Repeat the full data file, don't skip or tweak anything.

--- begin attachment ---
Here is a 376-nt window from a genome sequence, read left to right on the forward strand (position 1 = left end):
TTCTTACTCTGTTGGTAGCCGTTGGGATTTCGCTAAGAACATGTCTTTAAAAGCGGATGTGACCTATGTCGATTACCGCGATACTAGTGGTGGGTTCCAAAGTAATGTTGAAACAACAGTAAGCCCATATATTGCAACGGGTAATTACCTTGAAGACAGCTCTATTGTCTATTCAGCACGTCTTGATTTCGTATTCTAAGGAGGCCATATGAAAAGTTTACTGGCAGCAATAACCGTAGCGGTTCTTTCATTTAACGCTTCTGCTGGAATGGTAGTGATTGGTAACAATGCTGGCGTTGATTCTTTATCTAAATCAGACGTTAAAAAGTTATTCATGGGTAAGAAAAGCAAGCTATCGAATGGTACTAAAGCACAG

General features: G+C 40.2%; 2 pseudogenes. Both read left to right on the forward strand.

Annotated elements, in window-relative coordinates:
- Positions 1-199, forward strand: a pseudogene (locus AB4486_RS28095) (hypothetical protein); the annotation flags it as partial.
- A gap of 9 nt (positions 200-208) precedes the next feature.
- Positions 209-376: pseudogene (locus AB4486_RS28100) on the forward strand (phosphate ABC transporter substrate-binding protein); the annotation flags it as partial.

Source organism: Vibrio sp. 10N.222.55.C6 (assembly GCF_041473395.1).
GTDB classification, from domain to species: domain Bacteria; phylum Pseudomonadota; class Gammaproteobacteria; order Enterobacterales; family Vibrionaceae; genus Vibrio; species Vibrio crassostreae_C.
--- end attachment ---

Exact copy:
Here is a 376-nt window from a genome sequence, read left to right on the forward strand (position 1 = left end):
TTCTTACTCTGTTGGTAGCCGTTGGGATTTCGCTAAGAACATGTCTTTAAAAGCGGATGTGACCTATGTCGATTACCGCGATACTAGTGGTGGGTTCCAAAGTAATGTTGAAACAACAGTAAGCCCATATATTGCAACGGGTAATTACCTTGAAGACAGCTCTATTGTCTATTCAGCACGTCTTGATTTCGTATTCTAAGGAGGCCATATGAAAAGTTTACTGGCAGCAATAACCGTAGCGGTTCTTTCATTTAACGCTTCTGCTGGAATGGTAGTGATTGGTAACAATGCTGGCGTTGATTCTTTATCTAAATCAGACGTTAAAAAGTTATTCATGGGTAAGAAAAGCAAGCTATCGAATGGTACTAAAGCACAG

General features: G+C 40.2%; 2 pseudogenes. Both read left to right on the forward strand.

Annotated elements, in window-relative coordinates:
- Positions 1-199, forward strand: a pseudogene (locus AB4486_RS28095) (hypothetical protein); the annotation flags it as partial.
- A gap of 9 nt (positions 200-208) precedes the next feature.
- Positions 209-376: pseudogene (locus AB4486_RS28100) on the forward strand (phosphate ABC transporter substrate-binding protein); the annotation flags it as partial.

Source organism: Vibrio sp. 10N.222.55.C6 (assembly GCF_041473395.1).
GTDB classification, from domain to species: domain Bacteria; phylum Pseudomonadota; class Gammaproteobacteria; order Enterobacterales; family Vibrionaceae; genus Vibrio; species Vibrio crassostreae_C.